If you have the money to spare and want to indulge in a truly luxurious yarn, you would be hard-pressed to consider a more opulent choice than qiviut yarn. Qiviut (pronounced KEE-vee-uht) is fiber drawn from soft underbelly of the musk ox. The musk ox is a fascinating animal with a very long history. In fact, this arctic mammal existed alongside long-since extinct prehistoric animals like saber-toothed tigers and woolly mammoths. It is native to North America (primarily Alaska and Canada), Greenland, and Siberia. By the 1800s, the musk ox had gone extinct in Alaska. They were reintroduced from wild herds in Greenland in the 1930s and since have thrived, with a population of approximately 150,000 worldwide. Today qiviut fleece and yarn is available from only a small group of suppliers. This makes sense because the musk ox is a wild animal, native only to very harsh and remote climates, and only recently has begun to be domesticated. Musk oxen shed every spring, and this shedding must be carefully combed and separated to remove the fine down from the long guard hairs. It is the down that is referred to as qiviut, and it has remarkable qualities.
The Ultimate in Luxury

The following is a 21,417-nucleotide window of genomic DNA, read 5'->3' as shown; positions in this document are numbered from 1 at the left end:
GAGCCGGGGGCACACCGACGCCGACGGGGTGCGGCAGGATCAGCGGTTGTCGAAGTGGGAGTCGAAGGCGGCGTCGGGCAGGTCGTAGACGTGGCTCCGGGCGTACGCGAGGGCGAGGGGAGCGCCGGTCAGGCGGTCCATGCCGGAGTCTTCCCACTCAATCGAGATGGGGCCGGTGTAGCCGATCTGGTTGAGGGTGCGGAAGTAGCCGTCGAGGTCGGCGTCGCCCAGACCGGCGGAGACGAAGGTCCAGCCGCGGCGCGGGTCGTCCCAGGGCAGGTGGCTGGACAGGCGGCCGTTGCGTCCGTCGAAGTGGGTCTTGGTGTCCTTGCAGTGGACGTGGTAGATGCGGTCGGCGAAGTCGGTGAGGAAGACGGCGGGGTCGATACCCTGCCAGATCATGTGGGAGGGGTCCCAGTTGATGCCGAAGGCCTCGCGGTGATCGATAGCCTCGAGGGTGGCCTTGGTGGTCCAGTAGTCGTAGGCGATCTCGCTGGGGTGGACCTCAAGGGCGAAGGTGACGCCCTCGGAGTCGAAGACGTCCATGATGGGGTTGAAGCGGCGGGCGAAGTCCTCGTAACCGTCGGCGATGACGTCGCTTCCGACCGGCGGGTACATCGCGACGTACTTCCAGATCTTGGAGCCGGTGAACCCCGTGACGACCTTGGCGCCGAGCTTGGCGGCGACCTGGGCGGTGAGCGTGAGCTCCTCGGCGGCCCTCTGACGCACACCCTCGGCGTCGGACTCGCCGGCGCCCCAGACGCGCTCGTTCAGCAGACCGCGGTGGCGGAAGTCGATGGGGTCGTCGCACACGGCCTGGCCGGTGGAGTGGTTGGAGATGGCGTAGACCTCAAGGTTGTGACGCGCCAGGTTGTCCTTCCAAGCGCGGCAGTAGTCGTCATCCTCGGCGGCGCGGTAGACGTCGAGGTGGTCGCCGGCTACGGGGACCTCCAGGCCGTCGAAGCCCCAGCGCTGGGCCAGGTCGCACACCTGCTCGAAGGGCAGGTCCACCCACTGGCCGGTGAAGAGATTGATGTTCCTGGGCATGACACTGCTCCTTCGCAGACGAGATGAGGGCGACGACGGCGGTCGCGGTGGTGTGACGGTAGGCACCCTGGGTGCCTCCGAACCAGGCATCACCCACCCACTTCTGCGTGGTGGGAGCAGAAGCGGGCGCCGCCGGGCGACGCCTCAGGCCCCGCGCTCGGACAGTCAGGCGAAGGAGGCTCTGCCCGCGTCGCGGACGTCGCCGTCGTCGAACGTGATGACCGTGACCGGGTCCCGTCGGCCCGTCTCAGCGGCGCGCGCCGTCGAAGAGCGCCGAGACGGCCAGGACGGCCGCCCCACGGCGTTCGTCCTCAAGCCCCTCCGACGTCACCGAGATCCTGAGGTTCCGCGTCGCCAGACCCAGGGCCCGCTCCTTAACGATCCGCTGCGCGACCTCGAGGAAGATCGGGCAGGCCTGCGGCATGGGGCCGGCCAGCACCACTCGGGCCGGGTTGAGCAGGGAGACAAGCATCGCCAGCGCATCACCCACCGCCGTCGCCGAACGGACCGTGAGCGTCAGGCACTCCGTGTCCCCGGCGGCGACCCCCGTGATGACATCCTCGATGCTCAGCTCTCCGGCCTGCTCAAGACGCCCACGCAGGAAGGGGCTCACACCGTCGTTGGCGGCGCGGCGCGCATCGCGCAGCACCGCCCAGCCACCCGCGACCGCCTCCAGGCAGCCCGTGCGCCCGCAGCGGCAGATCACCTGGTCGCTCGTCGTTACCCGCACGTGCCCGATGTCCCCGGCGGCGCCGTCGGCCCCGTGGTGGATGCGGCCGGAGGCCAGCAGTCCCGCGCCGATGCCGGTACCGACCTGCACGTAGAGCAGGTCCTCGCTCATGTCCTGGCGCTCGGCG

The two qualities of qiviut that make it such a sought-after fiber for yarn are softness and warmth. Softness: Only vicuna yarn rivals the unbelievable softness of qiviut. Unlike sheep’s wool, qiviut does not have scales, so it can be worn quite comfortably next to the skin. Not only that, but qiviut actually gets softer with washing and handling. Warmth: As would be expected of fiber from an arctic animal, qiviut is almost unsurpassed in its warmth. As a point of comparison, it is actually eight times as warm as wool by weight. It also retains its warming properties even when wet. Qiviut is not precisely the perfect fiber, however, because as heavenly as it feels next to the skin, it is an inelastic fiber. That means that unless qiviut is blended with another fiber, such as wool, it may not be the best choice for garments like hats or sweaters that require shaping. It also tends to stretch when wet, another reason why pure qiviut is not the best choice for fitted garments. It is, however, a wonderful choice for scarves or shawls, or even baby blankets! Qiviut can also be a little tricky to knit with, because it is a very slippery fiber. You may want to use bamboo or wood needles. But if you’re a fan of yarn that feels heavenly while knitting, you won’t want to miss the opportunity to knit with qiviut yarn!